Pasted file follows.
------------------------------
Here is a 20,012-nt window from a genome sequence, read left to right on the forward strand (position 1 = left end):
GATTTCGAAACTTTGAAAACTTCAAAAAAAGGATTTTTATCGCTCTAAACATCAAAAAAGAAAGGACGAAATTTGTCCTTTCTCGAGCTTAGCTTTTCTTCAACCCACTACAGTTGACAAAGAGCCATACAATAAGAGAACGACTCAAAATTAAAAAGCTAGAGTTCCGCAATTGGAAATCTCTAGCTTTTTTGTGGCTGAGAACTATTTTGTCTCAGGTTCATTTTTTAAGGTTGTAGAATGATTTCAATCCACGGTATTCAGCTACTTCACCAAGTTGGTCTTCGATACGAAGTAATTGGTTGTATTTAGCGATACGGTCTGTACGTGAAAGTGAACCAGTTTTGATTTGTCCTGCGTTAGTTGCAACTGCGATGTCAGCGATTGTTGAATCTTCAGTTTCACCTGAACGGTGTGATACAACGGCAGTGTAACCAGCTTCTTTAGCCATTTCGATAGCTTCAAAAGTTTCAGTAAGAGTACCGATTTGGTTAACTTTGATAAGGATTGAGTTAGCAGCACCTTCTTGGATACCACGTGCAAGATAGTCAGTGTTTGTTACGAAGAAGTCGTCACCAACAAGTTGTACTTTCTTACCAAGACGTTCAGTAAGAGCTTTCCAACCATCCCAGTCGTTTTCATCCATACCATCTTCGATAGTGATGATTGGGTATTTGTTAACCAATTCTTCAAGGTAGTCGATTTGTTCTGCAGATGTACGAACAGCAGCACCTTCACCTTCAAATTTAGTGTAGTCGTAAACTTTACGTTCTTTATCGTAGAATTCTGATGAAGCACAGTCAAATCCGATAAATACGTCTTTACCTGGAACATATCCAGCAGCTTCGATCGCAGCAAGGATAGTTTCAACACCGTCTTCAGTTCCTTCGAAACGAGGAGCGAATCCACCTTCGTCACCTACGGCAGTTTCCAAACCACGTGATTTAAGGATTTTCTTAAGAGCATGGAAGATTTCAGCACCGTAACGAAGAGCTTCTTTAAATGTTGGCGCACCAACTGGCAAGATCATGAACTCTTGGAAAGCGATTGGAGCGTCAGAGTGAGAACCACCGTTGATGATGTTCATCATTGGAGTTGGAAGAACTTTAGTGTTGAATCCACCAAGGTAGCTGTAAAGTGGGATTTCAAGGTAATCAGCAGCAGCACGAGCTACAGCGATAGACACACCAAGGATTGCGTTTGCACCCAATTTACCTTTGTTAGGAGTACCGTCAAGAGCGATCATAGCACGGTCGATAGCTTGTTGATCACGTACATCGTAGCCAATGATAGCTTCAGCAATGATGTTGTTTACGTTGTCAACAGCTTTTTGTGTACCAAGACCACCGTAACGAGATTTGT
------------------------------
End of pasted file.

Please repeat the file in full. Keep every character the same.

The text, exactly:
Here is a 20,012-nt window from a genome sequence, read left to right on the forward strand (position 1 = left end):
GATTTCGAAACTTTGAAAACTTCAAAAAAAGGATTTTTATCGCTCTAAACATCAAAAAAGAAAGGACGAAATTTGTCCTTTCTCGAGCTTAGCTTTTCTTCAACCCACTACAGTTGACAAAGAGCCATACAATAAGAGAACGACTCAAAATTAAAAAGCTAGAGTTCCGCAATTGGAAATCTCTAGCTTTTTTGTGGCTGAGAACTATTTTGTCTCAGGTTCATTTTTTAAGGTTGTAGAATGATTTCAATCCACGGTATTCAGCTACTTCACCAAGTTGGTCTTCGATACGAAGTAATTGGTTGTATTTAGCGATACGGTCTGTACGTGAAAGTGAACCAGTTTTGATTTGTCCTGCGTTAGTTGCAACTGCGATGTCAGCGATTGTTGAATCTTCAGTTTCACCTGAACGGTGTGATACAACGGCAGTGTAACCAGCTTCTTTAGCCATTTCGATAGCTTCAAAAGTTTCAGTAAGAGTACCGATTTGGTTAACTTTGATAAGGATTGAGTTAGCAGCACCTTCTTGGATACCACGTGCAAGATAGTCAGTGTTTGTTACGAAGAAGTCGTCACCAACAAGTTGTACTTTCTTACCAAGACGTTCAGTAAGAGCTTTCCAACCATCCCAGTCGTTTTCATCCATACCATCTTCGATAGTGATGATTGGGTATTTGTTAACCAATTCTTCAAGGTAGTCGATTTGTTCTGCAGATGTACGAACAGCAGCACCTTCACCTTCAAATTTAGTGTAGTCGTAAACTTTACGTTCTTTATCGTAGAATTCTGATGAAGCACAGTCAAATCCGATAAATACGTCTTTACCTGGAACATATCCAGCAGCTTCGATCGCAGCAAGGATAGTTTCAACACCGTCTTCAGTTCCTTCGAAACGAGGAGCGAATCCACCTTCGTCACCTACGGCAGTTTCCAAACCACGTGATTTAAGGATTTTCTTAAGAGCATGGAAGATTTCAGCACCGTAACGAAGAGCTTCTTTAAATGTTGGCGCACCAACTGGCAAGATCATGAACTCTTGGAAAGCGATTGGAGCGTCAGAGTGAGAACCACCGTTGATGATGTTCATCATTGGAGTTGGAAGAACTTTAGTGTTGAATCCACCAAGGTAGCTGTAAAGTGGGATTTCAAGGTAATCAGCAGCAGCACGAGCTACAGCGATAGACACACCAAGGATTGCGTTTGCACCCAATTTACCTTTGTTAGGAGTACCGTCAAGAGCGATCATAGCACGGTCGATAGCTTGTTGATCACGTACATCGTAGCCAATGATAGCTTCAGCAATGATGTTGTTTACGTTGTCAACAGCTTTTTGTGTACCAAGACCACCGTAACGAGATTTGT